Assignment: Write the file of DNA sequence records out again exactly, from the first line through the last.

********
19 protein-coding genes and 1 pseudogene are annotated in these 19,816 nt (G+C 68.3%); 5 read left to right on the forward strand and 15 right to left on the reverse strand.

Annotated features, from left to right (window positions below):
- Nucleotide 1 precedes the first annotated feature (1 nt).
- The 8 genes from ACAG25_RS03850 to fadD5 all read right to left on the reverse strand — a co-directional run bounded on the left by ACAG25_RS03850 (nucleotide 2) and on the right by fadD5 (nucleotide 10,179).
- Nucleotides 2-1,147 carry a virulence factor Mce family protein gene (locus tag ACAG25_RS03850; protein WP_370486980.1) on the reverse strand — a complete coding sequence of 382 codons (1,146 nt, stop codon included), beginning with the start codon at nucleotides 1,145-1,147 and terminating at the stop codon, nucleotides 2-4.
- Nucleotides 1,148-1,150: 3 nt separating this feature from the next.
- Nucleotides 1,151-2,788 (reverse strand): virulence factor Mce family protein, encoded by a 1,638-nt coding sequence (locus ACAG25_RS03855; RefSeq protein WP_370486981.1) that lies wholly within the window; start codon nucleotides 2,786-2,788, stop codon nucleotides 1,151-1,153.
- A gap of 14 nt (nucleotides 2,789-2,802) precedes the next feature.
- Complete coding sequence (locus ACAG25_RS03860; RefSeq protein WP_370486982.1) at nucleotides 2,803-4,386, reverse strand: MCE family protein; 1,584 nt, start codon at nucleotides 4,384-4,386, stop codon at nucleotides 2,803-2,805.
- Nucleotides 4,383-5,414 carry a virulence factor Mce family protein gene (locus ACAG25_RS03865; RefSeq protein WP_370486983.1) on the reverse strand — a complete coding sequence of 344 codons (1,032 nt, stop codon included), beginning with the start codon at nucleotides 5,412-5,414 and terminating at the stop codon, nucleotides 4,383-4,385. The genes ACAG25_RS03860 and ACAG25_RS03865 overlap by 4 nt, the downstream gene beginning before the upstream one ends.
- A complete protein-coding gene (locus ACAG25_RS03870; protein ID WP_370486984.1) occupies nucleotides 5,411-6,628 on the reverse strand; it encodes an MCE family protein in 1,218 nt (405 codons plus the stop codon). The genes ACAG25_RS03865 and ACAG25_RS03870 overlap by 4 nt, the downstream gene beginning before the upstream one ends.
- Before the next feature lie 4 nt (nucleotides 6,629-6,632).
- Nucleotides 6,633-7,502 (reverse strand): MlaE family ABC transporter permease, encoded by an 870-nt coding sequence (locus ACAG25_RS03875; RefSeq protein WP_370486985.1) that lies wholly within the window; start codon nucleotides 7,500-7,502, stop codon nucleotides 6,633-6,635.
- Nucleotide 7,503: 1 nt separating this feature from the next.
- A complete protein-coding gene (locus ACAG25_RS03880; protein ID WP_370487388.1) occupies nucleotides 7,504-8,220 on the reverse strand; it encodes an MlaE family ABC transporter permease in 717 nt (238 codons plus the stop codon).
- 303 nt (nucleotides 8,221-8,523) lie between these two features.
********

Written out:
19 protein-coding genes and 1 pseudogene are annotated in these 19,816 nt (G+C 68.3%); 5 read left to right on the forward strand and 15 right to left on the reverse strand.

Annotated features, from left to right (window positions below):
- Nucleotide 1 precedes the first annotated feature (1 nt).
- The 8 genes from ACAG25_RS03850 to fadD5 all read right to left on the reverse strand — a co-directional run bounded on the left by ACAG25_RS03850 (nucleotide 2) and on the right by fadD5 (nucleotide 10,179).
- Nucleotides 2-1,147 carry a virulence factor Mce family protein gene (locus tag ACAG25_RS03850; protein WP_370486980.1) on the reverse strand — a complete coding sequence of 382 codons (1,146 nt, stop codon included), beginning with the start codon at nucleotides 1,145-1,147 and terminating at the stop codon, nucleotides 2-4.
- Nucleotides 1,148-1,150: 3 nt separating this feature from the next.
- Nucleotides 1,151-2,788 (reverse strand): virulence factor Mce family protein, encoded by a 1,638-nt coding sequence (locus ACAG25_RS03855; RefSeq protein WP_370486981.1) that lies wholly within the window; start codon nucleotides 2,786-2,788, stop codon nucleotides 1,151-1,153.
- A gap of 14 nt (nucleotides 2,789-2,802) precedes the next feature.
- Complete coding sequence (locus ACAG25_RS03860; RefSeq protein WP_370486982.1) at nucleotides 2,803-4,386, reverse strand: MCE family protein; 1,584 nt, start codon at nucleotides 4,384-4,386, stop codon at nucleotides 2,803-2,805.
- Nucleotides 4,383-5,414 carry a virulence factor Mce family protein gene (locus ACAG25_RS03865; RefSeq protein WP_370486983.1) on the reverse strand — a complete coding sequence of 344 codons (1,032 nt, stop codon included), beginning with the start codon at nucleotides 5,412-5,414 and terminating at the stop codon, nucleotides 4,383-4,385. The genes ACAG25_RS03860 and ACAG25_RS03865 overlap by 4 nt, the downstream gene beginning before the upstream one ends.
- A complete protein-coding gene (locus ACAG25_RS03870; protein ID WP_370486984.1) occupies nucleotides 5,411-6,628 on the reverse strand; it encodes an MCE family protein in 1,218 nt (405 codons plus the stop codon). The genes ACAG25_RS03865 and ACAG25_RS03870 overlap by 4 nt, the downstream gene beginning before the upstream one ends.
- Before the next feature lie 4 nt (nucleotides 6,629-6,632).
- Nucleotides 6,633-7,502 (reverse strand): MlaE family ABC transporter permease, encoded by an 870-nt coding sequence (locus ACAG25_RS03875; RefSeq protein WP_370486985.1) that lies wholly within the window; start codon nucleotides 7,500-7,502, stop codon nucleotides 6,633-6,635.
- Nucleotide 7,503: 1 nt separating this feature from the next.
- A complete protein-coding gene (locus ACAG25_RS03880; protein ID WP_370487388.1) occupies nucleotides 7,504-8,220 on the reverse strand; it encodes an MlaE family ABC transporter permease in 717 nt (238 codons plus the stop codon).
- 303 nt (nucleotides 8,221-8,523) lie between these two features.